However, it seems as if the market is overlooking these companies despite their improving operating performance. I think this could be a great opportunity for investors to snap up shares in these two growth and income stocks at attractive valuations.
At the time of writing, shares in Page are changing hands at depressed 13.1 times forward earnings and a PEG ratio of 1.1 as City analysts have pencilled in earnings per share growth of around 13% for 2019. This isn’t particularly cheap, but it’s not particularly expensive either, and I think it undervalues the Page’s long term potential.
Today, the company reported an 11.7% year-on-year increase in gross profit for the first quarter of 2019, a strong performance and enough to convince management the group is well on the way to meeting City growth forecasts for the year.
On top of this, management is also highly confident the company will be able to achieve its long-term goal of delivering £1bn of gross profit and £200m — £250m of operating profit. This implies substantial growth in earnings per share from current levels.
According to my calculations, based on the fact the company reported operating profits of around £143m 2018, earnings per share could rise by as much as 75% in the near term as the business focuses on its goal of achieving £250m of operating profit.
As well as potential capital growth, City analysts believe the company is on track to pay out 24p per share in dividends to investors for 2019, giving a potential dividend yield of 4.9%. With this level of income on offer and potential capital growth of as much as 75%, what’s not to like?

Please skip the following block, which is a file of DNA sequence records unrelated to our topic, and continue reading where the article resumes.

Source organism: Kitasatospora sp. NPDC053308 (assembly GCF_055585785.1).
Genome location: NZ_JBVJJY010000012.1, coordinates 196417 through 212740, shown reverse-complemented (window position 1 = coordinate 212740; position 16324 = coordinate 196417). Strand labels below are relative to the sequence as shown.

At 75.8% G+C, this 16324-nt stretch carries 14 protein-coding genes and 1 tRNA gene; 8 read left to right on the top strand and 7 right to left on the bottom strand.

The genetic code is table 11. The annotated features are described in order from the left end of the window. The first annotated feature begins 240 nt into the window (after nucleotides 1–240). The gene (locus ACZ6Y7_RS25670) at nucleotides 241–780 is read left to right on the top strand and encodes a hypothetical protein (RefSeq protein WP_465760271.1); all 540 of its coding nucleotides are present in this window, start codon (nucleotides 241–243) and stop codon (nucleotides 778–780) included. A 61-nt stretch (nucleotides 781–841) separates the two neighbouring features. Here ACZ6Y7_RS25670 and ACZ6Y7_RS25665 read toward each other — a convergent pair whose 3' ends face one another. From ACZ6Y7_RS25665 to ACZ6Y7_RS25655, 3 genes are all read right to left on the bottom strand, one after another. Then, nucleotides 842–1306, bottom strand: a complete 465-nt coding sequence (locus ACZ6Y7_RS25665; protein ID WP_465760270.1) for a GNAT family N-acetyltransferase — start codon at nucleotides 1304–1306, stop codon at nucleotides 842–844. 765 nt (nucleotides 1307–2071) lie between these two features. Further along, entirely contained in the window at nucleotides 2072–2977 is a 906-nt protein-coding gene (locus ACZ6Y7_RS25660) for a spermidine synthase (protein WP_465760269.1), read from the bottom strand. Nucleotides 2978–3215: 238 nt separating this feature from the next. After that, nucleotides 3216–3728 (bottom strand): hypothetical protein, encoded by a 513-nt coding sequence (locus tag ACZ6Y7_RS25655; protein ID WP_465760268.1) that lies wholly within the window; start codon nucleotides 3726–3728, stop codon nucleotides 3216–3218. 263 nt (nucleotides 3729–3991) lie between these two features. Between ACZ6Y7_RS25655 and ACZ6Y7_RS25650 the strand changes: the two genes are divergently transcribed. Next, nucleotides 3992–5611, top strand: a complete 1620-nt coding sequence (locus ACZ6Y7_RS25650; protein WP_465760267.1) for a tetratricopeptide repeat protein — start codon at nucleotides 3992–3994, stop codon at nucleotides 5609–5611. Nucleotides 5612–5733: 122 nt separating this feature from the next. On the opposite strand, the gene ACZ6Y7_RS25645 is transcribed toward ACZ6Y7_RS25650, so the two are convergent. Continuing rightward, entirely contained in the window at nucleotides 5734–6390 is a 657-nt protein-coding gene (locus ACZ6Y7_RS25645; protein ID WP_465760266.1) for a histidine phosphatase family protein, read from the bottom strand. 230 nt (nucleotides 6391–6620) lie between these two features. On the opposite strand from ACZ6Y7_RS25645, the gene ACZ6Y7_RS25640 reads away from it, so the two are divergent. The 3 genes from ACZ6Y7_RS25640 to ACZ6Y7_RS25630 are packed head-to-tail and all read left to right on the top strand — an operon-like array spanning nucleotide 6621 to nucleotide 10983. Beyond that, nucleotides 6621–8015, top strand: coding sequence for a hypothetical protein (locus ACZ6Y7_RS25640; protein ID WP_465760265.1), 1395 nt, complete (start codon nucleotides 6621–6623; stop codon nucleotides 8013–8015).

Robert Walters has similar attractive qualities as an investment, in my opinion. Analysts soured on the business towards the end of last year, but since the beginning of 2019 City growth estimates have been trending steadily higher. Analysts now believe the company will report earnings per share growth of around 9% for 2019, giving earnings per share for the year of 50p.
Based on these estimates, the stock is trading at a forward P/E of 11.8, which seems cheap compared to Page’s multiple.
At the same time, the recruitment business has a net cash balance of £74m (31 December 2018), equivalent to around 16% of its market capitalisation at the time of writing.
Adjusting Robert’s valuation to take cash into account, gives a cash-adjusted P/E of approximately 10, which I believe undervalues the company because this is one of the most profitable businesses trading on the London market. Last year, it reported a return on capital employed — a measure of profitability for every £1 invested in the business — of 32.3%, putting it in the top 10% of the most productive UK listed companies.
On this basis, I reckon the stock deserves a P/E of at least 14. On top of this, the shares support a dividend yield of 2.7% and the distribution is covered three times by earnings per share.
Rupert Hargreaves owns no share mentioned. The Motley Fool UK has no position in any of the shares mentioned. Views expressed on the companies mentioned in this article are those of the writer and therefore may differ from the official recommendations we make in our subscription services such as Share Advisor, Hidden Winners and Pro. Here at The Motley Fool we believe that considering a diverse range of insights makes us better investors.